TEA has posted some new documents at https://tea.texas.gov/TexasSPED/ that provide additional information. We have not reviewed it all yet, but would direct your attention first to the presentation to the state special education directors from their recent meeting in Austin – TCASE Special Education Update presented on 2/20/2018. It gives more information on their plans involving ESCs.
The Texas Education Agency (TEA) has extended the comment deadline for its online survey soliciting feedback on a draft corrective action plan for special education. The online survey period will now run through Tuesday, Feb.20.
At the direction of Governor Greg Abbott, TEA drafted an initial corrective action plan regarding the support and delivery of special education services in the state’s public schools. The initial draft addresses all issues identified in a recent federal monitoring report, including the proper identification of special education students and assuring access to appropriate services at the local level.
The survey, which is available on the TEA website (https://tea.texas.gov/TexasSPED), is open to anyone wishing to provide input on the draft plan. It is one part of TEA’s ongoing outreach effort to hear from special education students, families, educators, advocacy groups, district and school officials, and all others seeking to provide input on the plan.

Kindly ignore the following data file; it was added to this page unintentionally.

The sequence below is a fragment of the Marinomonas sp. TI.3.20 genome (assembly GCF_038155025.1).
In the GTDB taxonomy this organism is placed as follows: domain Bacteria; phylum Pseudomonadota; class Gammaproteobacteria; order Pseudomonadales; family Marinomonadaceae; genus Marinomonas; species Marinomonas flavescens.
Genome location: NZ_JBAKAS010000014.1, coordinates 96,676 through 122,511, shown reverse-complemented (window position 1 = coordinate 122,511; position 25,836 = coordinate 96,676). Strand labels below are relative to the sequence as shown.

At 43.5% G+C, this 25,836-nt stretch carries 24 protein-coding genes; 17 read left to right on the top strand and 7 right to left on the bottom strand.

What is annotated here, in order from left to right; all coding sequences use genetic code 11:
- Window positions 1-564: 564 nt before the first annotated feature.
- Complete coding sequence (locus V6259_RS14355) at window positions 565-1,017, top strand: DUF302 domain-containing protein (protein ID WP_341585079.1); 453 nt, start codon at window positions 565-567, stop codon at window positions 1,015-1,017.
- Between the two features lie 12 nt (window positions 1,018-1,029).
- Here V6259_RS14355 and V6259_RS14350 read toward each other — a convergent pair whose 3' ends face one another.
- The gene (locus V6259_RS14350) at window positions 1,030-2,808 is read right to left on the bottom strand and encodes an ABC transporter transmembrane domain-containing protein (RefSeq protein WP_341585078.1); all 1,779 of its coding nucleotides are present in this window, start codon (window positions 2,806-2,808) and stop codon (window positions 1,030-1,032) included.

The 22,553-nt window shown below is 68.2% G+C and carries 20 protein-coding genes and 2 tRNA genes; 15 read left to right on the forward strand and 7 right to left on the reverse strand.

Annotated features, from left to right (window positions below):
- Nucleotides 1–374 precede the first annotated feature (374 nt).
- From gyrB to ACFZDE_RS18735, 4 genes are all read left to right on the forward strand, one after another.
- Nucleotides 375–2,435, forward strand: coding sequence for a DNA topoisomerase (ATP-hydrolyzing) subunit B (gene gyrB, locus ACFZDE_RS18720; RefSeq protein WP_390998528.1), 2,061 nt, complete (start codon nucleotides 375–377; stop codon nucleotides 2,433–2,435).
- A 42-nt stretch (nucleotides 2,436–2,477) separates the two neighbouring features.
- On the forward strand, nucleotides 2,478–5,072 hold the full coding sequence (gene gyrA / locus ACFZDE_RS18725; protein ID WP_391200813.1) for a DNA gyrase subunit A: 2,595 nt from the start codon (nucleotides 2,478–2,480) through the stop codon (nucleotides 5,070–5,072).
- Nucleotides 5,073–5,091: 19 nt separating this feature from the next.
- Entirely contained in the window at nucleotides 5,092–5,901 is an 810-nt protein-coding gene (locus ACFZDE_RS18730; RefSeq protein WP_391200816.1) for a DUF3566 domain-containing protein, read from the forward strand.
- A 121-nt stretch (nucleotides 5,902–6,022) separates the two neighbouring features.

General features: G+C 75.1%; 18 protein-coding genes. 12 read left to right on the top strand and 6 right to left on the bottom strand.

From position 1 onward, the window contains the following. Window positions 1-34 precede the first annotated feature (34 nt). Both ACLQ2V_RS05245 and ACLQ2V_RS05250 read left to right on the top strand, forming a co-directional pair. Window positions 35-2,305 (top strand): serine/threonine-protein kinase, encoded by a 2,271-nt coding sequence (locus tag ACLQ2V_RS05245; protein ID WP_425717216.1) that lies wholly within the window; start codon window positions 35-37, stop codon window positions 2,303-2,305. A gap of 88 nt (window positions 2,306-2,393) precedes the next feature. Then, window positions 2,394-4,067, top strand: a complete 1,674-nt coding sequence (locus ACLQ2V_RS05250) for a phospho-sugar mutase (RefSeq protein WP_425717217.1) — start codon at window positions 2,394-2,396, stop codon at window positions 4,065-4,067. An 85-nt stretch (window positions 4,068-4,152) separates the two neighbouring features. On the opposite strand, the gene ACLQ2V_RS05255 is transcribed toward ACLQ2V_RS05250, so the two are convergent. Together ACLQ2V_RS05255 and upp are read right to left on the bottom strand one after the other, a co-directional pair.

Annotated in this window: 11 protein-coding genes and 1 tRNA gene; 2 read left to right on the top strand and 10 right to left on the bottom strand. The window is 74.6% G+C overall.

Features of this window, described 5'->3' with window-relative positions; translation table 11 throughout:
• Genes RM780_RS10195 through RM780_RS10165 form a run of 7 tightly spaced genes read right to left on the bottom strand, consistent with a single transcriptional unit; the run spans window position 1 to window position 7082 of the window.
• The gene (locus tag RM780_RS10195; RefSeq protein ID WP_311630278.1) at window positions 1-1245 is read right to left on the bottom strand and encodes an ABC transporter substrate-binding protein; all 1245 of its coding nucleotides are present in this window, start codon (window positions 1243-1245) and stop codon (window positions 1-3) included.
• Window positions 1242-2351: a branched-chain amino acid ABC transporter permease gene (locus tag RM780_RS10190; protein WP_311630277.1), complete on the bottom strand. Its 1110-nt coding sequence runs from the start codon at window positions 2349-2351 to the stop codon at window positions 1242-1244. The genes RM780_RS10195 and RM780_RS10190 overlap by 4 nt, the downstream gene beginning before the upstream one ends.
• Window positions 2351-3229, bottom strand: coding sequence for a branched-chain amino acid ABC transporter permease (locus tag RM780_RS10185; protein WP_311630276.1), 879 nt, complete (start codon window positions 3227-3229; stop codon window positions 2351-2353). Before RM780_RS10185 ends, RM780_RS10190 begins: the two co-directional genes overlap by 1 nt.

The survey takes approximately 15 to 20 minutes to complete. To fully understand and effectively respond to the questions in the survey, participants are encouraged to first read TEA’s draft corrective action plan.
Following this initial round of public comments, a revised draft plan will be available in early March. Additional public comment will be accepted through March 31.
To review the draft plan, visit the TEA website at https://tea.texas.gov/TexasSPED.
View the original TEA news release >
Sometimes my daughter comes home from school and reports that she did not have time to finish her reading or math tests at school. We agreed at her IEP meeting that she will have extended time to complete all tests and daily work, but I’m worried that this is not happening. How can I address this issue with the school?
This question is one that many parents ask. Your child’s Individualized Education Program (IEP) is a written statement of services and accommodations the school provides for your child. Services and accommodations, such as extra time for work or for testing, are based on evaluation that identifies your child’s educational needs. As a parent, it is important that you feel comfortable with what the IEP team agreed upon, and you must be kept informed that services and accommodations are actually being provided to your child. The following are some useful steps that parents can take to be sure that the IEP is implemented as it is written.